Lenten Art Reflection: “I am the light” (Week 3)

Charles Brooke (2022),
1780 Lockey Hill Cello
(From a collection of photos: Architecture in Music)

Again Jesus spoke to them, saying, “I am the light of the world; he who follows me will not walk in darkness, but will have the light of life.” The Pharisees then said to him, “You are bearing witness to yourself; your testimony is not true.” Jesus answered, “Even if I do bear witness to myself, my testimony is true, for I know whence I have come and whither I am going, but you do not know whence I come or whither I am going. You judge according to the flesh, I judge no one. Yet even if I do judge, my judgment is true, for it is not I alone that judge, but I and he who sent me. In your law it is written that the testimony of two men is true; I bear witness to myself, and the Father who sent me bears witness to me.”  They said to him therefore, “Where is your Father?” Jesus answered, “You know neither me nor my Father; if you knew me, you would know my Father also.”  These words he spoke in the treasury, as he taught in the temple; but no one arrested him, because his hour had not yet come.

(John 8: 12-20 RSV)

REFLECTION: Have you ever reflected on how artificial light distracts us from appreciating the harmony of colours in natural light? If you’re a photography enthusiast, you surely know the difference. In the series Architecture in Music, Charles Brooks used an aperture of f/14, which for those who are not well versed in photography, means that he required a significant amount of light to capture relevant photos of the inside of instruments.

God is this light; strong and pure. From the beginning of the Gospel, John looks at God as the light of mankind; the light shines in the darkness, but the darkness has not understood it (John 1:5). The light is a symbol of goodness. God is goodness and therefore cannot operate outside of Himself. The narrative of today’s Gospel, is only a foretaste of this goodness, just as the sun is only a foretaste of this Divine light. On Tabor, during the Transfiguration, the disciples experienced a light they couldn’t keep their eyes on.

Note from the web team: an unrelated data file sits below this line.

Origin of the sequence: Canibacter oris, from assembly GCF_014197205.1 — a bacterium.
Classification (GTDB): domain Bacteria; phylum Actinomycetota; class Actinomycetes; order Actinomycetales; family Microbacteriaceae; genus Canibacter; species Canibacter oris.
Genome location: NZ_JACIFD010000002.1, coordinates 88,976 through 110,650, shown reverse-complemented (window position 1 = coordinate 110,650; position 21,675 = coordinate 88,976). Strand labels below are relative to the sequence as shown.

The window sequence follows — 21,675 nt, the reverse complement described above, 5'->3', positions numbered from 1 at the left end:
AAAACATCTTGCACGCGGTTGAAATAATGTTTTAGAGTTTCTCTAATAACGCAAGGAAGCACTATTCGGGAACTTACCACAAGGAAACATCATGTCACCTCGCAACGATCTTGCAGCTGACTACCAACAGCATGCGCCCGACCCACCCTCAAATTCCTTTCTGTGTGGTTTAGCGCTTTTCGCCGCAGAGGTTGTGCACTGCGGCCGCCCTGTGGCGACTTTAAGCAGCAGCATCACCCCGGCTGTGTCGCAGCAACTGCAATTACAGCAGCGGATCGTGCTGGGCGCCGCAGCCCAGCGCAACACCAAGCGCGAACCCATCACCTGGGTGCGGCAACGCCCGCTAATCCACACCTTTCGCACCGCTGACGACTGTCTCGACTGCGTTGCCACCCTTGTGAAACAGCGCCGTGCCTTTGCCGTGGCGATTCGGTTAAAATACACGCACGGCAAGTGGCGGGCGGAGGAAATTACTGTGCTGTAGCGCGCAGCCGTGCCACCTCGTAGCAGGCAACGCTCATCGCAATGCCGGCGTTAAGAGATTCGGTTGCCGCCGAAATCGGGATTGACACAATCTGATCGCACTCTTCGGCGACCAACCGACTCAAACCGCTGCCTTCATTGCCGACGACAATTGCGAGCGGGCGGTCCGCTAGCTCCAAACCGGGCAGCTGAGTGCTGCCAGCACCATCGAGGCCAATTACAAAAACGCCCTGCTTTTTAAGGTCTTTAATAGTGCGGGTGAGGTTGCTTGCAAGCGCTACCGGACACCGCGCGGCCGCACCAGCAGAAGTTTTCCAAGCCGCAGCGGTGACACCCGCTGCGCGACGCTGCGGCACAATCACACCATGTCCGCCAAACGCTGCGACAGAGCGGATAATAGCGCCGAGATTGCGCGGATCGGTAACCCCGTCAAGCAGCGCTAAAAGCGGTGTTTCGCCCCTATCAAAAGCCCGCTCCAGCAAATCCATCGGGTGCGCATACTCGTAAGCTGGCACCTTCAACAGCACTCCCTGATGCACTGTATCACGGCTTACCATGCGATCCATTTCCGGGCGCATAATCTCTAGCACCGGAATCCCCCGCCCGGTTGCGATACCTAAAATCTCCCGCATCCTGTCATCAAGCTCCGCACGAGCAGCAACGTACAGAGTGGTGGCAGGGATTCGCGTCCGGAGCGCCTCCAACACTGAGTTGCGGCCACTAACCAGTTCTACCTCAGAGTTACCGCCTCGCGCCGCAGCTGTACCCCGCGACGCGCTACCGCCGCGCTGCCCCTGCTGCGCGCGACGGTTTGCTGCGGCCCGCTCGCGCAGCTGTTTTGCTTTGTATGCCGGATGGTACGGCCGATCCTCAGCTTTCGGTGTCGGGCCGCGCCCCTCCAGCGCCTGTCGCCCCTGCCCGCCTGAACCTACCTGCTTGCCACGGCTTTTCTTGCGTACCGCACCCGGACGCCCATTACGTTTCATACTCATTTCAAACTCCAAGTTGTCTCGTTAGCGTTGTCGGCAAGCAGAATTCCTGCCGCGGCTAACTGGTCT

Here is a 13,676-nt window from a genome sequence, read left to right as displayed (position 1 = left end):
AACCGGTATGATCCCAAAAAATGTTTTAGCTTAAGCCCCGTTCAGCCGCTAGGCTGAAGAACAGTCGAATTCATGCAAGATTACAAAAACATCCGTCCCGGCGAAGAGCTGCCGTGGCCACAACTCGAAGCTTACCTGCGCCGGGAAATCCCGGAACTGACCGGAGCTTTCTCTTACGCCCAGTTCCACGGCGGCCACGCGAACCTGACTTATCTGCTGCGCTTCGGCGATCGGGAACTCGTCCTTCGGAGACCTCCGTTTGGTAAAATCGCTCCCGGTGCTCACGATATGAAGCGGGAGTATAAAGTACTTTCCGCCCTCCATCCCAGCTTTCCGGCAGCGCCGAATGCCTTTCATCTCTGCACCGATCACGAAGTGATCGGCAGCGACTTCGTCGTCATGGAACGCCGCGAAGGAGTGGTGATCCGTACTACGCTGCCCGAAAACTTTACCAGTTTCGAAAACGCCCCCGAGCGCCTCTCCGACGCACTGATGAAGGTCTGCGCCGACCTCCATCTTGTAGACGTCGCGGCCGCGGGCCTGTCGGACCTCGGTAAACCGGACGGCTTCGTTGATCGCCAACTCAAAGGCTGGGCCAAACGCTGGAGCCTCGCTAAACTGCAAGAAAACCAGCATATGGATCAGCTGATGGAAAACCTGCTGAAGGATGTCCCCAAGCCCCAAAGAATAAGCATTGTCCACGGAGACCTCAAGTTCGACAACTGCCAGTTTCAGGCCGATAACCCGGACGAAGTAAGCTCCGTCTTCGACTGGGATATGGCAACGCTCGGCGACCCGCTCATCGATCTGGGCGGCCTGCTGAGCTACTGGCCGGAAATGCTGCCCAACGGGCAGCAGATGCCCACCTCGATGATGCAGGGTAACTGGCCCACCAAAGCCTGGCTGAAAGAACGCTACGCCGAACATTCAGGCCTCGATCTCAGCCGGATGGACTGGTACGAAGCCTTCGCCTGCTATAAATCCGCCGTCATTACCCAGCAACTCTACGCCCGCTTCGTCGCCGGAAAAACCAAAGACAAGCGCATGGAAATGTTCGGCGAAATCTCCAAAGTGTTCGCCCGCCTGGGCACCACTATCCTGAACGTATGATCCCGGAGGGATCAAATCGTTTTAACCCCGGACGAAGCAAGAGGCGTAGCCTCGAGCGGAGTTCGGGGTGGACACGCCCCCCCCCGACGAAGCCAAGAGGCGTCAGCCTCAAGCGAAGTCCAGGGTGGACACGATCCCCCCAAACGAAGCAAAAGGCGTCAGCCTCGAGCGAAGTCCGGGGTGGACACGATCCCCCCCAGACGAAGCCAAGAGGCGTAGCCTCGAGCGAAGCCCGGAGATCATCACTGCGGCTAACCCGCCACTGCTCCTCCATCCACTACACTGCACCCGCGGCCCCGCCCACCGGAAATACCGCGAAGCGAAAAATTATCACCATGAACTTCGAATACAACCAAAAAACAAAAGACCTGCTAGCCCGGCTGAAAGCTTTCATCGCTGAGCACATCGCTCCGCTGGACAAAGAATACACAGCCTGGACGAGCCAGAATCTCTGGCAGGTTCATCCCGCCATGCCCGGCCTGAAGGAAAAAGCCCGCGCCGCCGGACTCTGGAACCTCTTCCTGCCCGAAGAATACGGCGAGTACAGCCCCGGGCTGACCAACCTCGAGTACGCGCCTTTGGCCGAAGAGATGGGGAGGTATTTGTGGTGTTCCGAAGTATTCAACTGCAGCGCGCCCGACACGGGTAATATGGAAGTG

Today’s image represents a play of light and shadow, inside a cello. It’s as if the light has this mysterious element that uncovers all that’s hidden. It reaches places that when in the dark, remain hidden.
Many times in our life, we try to turn on an artificial light on aspects of our character that we know will be liked by the other person. We are happy to show photos that represent all that’s beautiful within us. However, just like artificial light, this happiness soon turns off – every time I meet the real me; every time the light of God  lights up in me weak aspects of my personality.

To live in the light of Christ means that first and foremost I live in truth and in the most pure and simple way, and that I’m transparent and don’t escape my realities. To live in the light of Christ asks of me to allow the light to be lit on the biggest secrets that burden and harm me spiritually. It asks of me that I allow others to see this. It asks of me that like the sinful woman from today’s Gospel, I fall down at Jesus’s feet with all of that, and let Him console me. It asks of me to go before a confessor and share with him all that’s burdening me without the need to hide anything. It is in this weakness of mine that the true light will shine. This is the eternal light.

How willing are you to welcome this light? How willing are you to share all that this light is showing, in an honest confession? How willing are you to welcome the word of God, “Then neither do I condemn you”? Do not be disheartened, and during this period find time to have an honest confession. True light brings nothing but happiness and healing. Know where it is taking you.

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